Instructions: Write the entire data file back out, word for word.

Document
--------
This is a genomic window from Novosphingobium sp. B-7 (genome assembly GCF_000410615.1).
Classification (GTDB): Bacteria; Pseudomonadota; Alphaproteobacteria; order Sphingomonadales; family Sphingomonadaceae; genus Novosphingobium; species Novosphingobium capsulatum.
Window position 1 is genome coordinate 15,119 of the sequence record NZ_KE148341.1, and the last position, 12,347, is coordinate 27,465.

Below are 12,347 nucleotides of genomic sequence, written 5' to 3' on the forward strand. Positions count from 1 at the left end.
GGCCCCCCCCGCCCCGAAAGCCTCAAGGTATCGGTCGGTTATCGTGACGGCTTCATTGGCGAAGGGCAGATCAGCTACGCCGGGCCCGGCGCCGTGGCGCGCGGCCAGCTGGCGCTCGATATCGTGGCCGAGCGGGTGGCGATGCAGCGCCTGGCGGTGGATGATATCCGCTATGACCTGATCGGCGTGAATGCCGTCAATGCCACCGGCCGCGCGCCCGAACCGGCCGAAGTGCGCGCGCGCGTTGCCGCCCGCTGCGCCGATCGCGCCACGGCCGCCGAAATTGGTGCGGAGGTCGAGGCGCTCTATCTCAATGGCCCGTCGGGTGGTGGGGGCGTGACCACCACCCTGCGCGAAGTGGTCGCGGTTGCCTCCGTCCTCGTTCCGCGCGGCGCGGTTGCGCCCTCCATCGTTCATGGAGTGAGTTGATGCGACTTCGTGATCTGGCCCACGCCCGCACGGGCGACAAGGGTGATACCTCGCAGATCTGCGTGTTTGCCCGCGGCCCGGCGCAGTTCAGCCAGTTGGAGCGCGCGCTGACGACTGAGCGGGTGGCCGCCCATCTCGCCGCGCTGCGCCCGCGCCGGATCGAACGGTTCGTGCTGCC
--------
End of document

This is a genomic window from Novosphingobium sp. B-7 (genome assembly GCF_000410615.1).
Classification (GTDB): Bacteria; Pseudomonadota; Alphaproteobacteria; order Sphingomonadales; family Sphingomonadaceae; genus Novosphingobium; species Novosphingobium capsulatum.
Window position 1 is genome coordinate 15,119 of the sequence record NZ_KE148341.1, and the last position, 12,347, is coordinate 27,465.

Below are 12,347 nucleotides of genomic sequence, written 5' to 3' on the forward strand. Positions count from 1 at the left end.
GGCCCCCCCCGCCCCGAAAGCCTCAAGGTATCGGTCGGTTATCGTGACGGCTTCATTGGCGAAGGGCAGATCAGCTACGCCGGGCCCGGCGCCGTGGCGCGCGGCCAGCTGGCGCTCGATATCGTGGCCGAGCGGGTGGCGATGCAGCGCCTGGCGGTGGATGATATCCGCTATGACCTGATCGGCGTGAATGCCGTCAATGCCACCGGCCGCGCGCCCGAACCGGCCGAAGTGCGCGCGCGCGTTGCCGCCCGCTGCGCCGATCGCGCCACGGCCGCCGAAATTGGTGCGGAGGTCGAGGCGCTCTATCTCAATGGCCCGTCGGGTGGTGGGGGCGTGACCACCACCCTGCGCGAAGTGGTCGCGGTTGCCTCCGTCCTCGTTCCGCGCGGCGCGGTTGCGCCCTCCATCGTTCATGGAGTGAGTTGATGCGACTTCGTGATCTGGCCCACGCCCGCACGGGCGACAAGGGTGATACCTCGCAGATCTGCGTGTTTGCCCGCGGCCCGGCGCAGTTCAGCCAGTTGGAGCGCGCGCTGACGACTGAGCGGGTGGCCGCCCATCTCGCCGCGCTGCGCCCGCGCCGGATCGAACGGTTCGTGCTGCC